Editor’s Note: Today, I’m pleased to announce a guest post by the founder of pinglio, Patrick Bisch. Go check out his blog, where he writes about the latest gadgets, apps, and social media. You can also follow Patrick on Twitter @patbisch.
We’re right smack-dab in the middle of SXSW, and a handful of startups have debuted or updated their applications for public consumption. One of those startups is Work Camp, Inc., a company that recently released an app called Highlight. It’s an iPhone-only app that aims to connect you with people around you who have similar interests as you and does so in a unique way. CNET named it one of the hottest new apps of SXSW, so it has to be good, right?
What is Highlight?
Highlight searches for interesting people around you. Its founder, Paul Davison, said during an interview with Robert Scoble that the app will search for people within “a block or two”. Once it finds people it’ll determine if they have anything in common with you – whether it be mutual friends, similar interests, or past experiences like attending the same school. From there you can “highlight” people, which are like public bookmarks on people that interest you, or message them to chat or meet up. It’s virtual networking in real time. Creating an account with Highlight is easy because it ties into your Facebook account pulling all your info, pictures, and interests. Currently, there is no way to manually create an account or sign in using other social networks like Twitter.
Highlight does a pretty good job connecting you with potential friends, colleagues, or whatever type of relationship you can create with strangers (stalkers, stay away). I say it’s “pretty good” because there’s power in numbers, and depending on where you live, Highlight may be the best or worst app you’ve ever used. Living in Chicago, a city of 2.5 million people, I’ve only had 6 different people show up on my Highlight feed and I’ve been using it for almost 2 weeks now. On the other hand, if you live in Ravanna, Kansas, it’s more than likely you’ll loathe this app and tap-wiggle-delete it right off your springboard. It seems Highlight currently works best in tech-dominant cities like San Francisco and now Austin, Texas, the temporary home of SXSW.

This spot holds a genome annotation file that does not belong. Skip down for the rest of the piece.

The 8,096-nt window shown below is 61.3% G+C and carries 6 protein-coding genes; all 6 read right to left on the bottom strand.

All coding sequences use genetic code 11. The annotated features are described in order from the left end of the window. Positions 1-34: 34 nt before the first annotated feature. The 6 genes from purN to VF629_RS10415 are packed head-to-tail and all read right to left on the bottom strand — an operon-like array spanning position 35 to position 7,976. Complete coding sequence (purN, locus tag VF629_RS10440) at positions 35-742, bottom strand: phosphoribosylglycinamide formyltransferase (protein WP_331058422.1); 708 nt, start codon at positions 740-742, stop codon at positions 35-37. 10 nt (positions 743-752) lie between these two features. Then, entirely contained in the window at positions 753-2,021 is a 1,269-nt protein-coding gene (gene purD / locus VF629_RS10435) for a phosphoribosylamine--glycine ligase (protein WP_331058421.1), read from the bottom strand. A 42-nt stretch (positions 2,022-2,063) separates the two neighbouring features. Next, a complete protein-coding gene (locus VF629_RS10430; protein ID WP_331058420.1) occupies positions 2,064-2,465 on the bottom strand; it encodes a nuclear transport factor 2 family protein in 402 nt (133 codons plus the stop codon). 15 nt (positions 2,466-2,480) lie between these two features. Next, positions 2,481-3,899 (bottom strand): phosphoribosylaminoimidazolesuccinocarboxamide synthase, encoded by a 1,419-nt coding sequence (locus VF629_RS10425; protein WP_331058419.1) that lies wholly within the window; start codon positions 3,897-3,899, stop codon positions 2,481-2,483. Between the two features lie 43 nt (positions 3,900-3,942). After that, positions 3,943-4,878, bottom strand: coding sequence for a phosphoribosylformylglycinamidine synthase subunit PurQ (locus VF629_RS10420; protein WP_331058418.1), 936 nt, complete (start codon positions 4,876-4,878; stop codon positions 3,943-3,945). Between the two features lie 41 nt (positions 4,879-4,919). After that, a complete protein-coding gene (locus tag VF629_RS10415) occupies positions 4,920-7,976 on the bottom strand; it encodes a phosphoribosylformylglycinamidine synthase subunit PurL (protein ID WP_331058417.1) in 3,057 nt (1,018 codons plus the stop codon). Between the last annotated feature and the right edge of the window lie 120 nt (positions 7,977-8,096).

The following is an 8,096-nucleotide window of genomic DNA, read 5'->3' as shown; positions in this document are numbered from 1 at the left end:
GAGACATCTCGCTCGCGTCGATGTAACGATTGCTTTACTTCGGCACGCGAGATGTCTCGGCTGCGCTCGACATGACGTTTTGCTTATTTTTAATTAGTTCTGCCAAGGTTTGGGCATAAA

Where It Falls Short
Right before Apple unveiled the new iPad last week, I suspected Tim Cook and his crew of Apple minions devised a plan to sabotage my iPhone’s battery. It started draining at an unbelievable rate; I’m talking 100% when I woke up and down to 60% just 3 hours later. How could this be happening? Sure, having my Wi-Fi turned on 24/7 doesn’t help, but that couldn’t drain my battery this fast, right?
It was a few days later that I realized what was causing my iPhone’s energy deficiency: Highlight. Gasp! How could this be? Well, it’s actually quite simple. Highlight is constantly using your iPhone’s GPS signal. Pair that alongside constant network usage to see who’s around, and you have yourself a recipe for a sad battery. The company has no denial however, and they even state on the Highlight App Store page that
…continued use of GPS running in the background can significantly affect your battery life. We are working to optimize this with each release, so installing updates will help!
Indeed, installing updates will help, and although there has only been one update so far, the battery issue still persists.
When an app is constantly logging your physical location, a user’s natural concern is privacy. Currently there are two options for your privacy: share your profile with 1) everyone or 2) friends of friends only. You can also pause Highlight from tracking you until the next time you open the app. I personally don’t like that Highlight reactivates after pausing it just by simply opening the app. I think the pause button should really act as a “play” button, too.
There has also been some talk about privacy issues with Highlight. John Biggs of TechCrunch reported that he received a text from a friend using the app who apparently invited 141 of their contacts to try out Highlight. Biggs happened to be one of those contacts, but what was peculiar was that he was able to see the other 140 people’s phone numbers that it was sent to. It sounds like the developers simply send out a group text whenever users decide to “invite” their contacts.
Hit or Miss?
So is Highlight living its 15 minutes of fame or will it be the next big thing? I’m willing to bet it will be a total flop even considering its lifespan has only been about 2 months now. I feel like the app was rushed out to be released in time for SXSW, and despite what CNET has to say, won’t make it through the coming months. Even if I’m wrong, the Highlight developers really need to nail the battery issue and tweak the privacy controls to be more specific before this thing is going anywhere.
But don’t take my word for it, try Highlight yourself. See if it’s something you can imagine yourself using months from now. Then come back here and tell me how right/wrong I am in the comments below.